There’s a word for that.

“The Endangered English Dictionary”?—?a 1997 tome by author David Grambs that attempts to save old words from going extinct?—?contains a number of amusing but rather antiquated terms. For example:

Num·quid: (n.) An inquisitive person.

Or:

Sar·doo·dle·dum: (n.) A drama that is contrived or unrealistic.

But the book contains one word in particular that is fast working its way back into the contemporary vernacular:

Ka·kis·to·cracy: (n.) A government by the least qualified or most unprincipled citizens.

Since Nov. 8, the word kakistocracy has appeared in a number of articles in the media to describe the horrifying and incompetent new administration that President Trump is currently assembling.

Punch “kakistocracy” into Google Trends and Google Trends spits out this chart:

Note the uptick immediately following the election.

Thomas Love Peacock. | The Guardian/Hulton Archive

The word can be traced back to a novel published in England in 1829, The Misfortunes of Elphin, by the English writer Thomas Love Peacock. Peacock took the French word cracie (meaning: a type of government) and the Greek word kakistos (meaning: worst) to make “kakistocracy,” which?—?to quote our friends Merriam and Webster?—?means a “government of the worst people.”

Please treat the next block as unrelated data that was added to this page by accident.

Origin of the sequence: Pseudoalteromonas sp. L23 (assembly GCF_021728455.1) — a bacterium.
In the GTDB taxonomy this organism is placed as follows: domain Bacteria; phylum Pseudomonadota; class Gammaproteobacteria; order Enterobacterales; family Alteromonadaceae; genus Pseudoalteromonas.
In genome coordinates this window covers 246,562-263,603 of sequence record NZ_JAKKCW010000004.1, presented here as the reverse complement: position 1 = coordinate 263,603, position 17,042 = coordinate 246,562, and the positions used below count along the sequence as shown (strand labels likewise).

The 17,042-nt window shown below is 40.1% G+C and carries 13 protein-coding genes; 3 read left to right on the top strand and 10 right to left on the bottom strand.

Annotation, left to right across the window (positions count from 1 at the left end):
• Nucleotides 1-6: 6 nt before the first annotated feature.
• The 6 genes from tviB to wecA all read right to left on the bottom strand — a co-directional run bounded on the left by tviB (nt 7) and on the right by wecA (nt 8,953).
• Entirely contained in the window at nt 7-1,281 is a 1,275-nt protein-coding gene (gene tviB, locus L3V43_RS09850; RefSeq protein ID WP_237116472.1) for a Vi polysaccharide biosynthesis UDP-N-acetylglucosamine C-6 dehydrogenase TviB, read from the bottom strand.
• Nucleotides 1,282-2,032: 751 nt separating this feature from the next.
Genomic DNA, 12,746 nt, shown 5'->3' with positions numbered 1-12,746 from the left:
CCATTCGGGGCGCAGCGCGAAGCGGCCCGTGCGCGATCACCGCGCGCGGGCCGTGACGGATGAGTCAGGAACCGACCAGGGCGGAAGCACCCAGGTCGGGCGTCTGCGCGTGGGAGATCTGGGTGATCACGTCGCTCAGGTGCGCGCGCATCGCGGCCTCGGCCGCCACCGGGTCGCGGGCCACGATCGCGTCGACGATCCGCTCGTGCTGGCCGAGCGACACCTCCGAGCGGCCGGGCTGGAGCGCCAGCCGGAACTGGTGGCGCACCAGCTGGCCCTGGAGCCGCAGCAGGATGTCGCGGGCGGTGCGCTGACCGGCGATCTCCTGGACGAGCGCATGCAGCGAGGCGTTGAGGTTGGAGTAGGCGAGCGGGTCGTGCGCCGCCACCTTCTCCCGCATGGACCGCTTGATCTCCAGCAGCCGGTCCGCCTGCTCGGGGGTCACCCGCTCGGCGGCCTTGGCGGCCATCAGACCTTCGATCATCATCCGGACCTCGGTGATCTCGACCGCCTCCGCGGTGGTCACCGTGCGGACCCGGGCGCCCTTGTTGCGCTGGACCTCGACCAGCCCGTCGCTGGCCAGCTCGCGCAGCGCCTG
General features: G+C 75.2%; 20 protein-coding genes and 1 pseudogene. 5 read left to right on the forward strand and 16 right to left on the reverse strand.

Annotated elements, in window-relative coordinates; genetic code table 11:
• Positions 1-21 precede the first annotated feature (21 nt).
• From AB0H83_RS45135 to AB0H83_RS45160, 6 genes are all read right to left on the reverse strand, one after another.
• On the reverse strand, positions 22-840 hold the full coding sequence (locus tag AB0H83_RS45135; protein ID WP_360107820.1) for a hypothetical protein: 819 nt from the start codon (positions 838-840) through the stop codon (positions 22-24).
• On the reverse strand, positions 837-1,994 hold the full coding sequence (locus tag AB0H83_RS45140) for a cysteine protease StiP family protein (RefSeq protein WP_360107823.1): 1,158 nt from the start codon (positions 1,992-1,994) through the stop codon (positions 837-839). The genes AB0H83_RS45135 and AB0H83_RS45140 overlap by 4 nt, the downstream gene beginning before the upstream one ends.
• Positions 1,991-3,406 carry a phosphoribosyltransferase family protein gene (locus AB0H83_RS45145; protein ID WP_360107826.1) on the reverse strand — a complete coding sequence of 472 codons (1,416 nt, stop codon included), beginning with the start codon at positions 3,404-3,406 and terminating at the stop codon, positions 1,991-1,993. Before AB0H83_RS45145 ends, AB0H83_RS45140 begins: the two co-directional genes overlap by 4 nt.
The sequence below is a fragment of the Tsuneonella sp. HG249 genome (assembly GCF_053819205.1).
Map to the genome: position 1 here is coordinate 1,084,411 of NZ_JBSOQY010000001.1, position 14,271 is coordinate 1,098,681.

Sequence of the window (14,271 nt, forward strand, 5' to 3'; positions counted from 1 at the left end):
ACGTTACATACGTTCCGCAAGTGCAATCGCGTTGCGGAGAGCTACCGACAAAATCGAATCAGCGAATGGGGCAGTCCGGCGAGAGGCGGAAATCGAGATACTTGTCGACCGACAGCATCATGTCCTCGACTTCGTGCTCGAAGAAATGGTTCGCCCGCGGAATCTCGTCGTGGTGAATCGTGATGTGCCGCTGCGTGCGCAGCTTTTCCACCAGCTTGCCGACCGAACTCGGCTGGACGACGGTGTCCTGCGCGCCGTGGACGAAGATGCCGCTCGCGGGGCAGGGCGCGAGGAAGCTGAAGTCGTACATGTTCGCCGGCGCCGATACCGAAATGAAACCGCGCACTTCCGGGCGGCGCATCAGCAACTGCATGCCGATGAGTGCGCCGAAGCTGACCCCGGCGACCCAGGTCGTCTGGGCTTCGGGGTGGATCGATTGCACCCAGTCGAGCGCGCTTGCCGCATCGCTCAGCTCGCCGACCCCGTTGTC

The word comes from an 1829 novel by Thomas Love Peacock.

Regardless of your opinion of our new president, or of the rag-tag band of appointees that will comprise his cabinet, “kakistocracy” is not a term any leader wants applied to their tenure?—?and they especially don’t want it to stick early on.

Thankfully, there are 169 existing variants on “something-ocracy,” according to Phrontistery, a list of rare English words compiled by an anthropologist at Wayne State University in Michigan.

So, President Trump, if you’re reading this, I’ve taken the liberty of selecting some of the most descriptive English words describing types of government from the Phrontistery archive. Here’s the list if you want to choose one to describe your new administration

Fool·oc·racy: (n.) Government by fools.

Land·oc·racy: (n.) Government by the propertied class.

Mill·ion·oc·racy: (n.) Government by millionaires (billionocracy would be more accurate, but unfortunately it’s not a real word).

Ne·oc·racy: (n.) Government by new or inexperienced rulers.

Plu·toc·racy (also: plu·tar·chy): (n.) Government by the wealthy.

Bar·bar·oc·racy: (n.) Government by barbarians.

Take your pick, Donald. Otherwise, we may just stick with “kakistocracy.”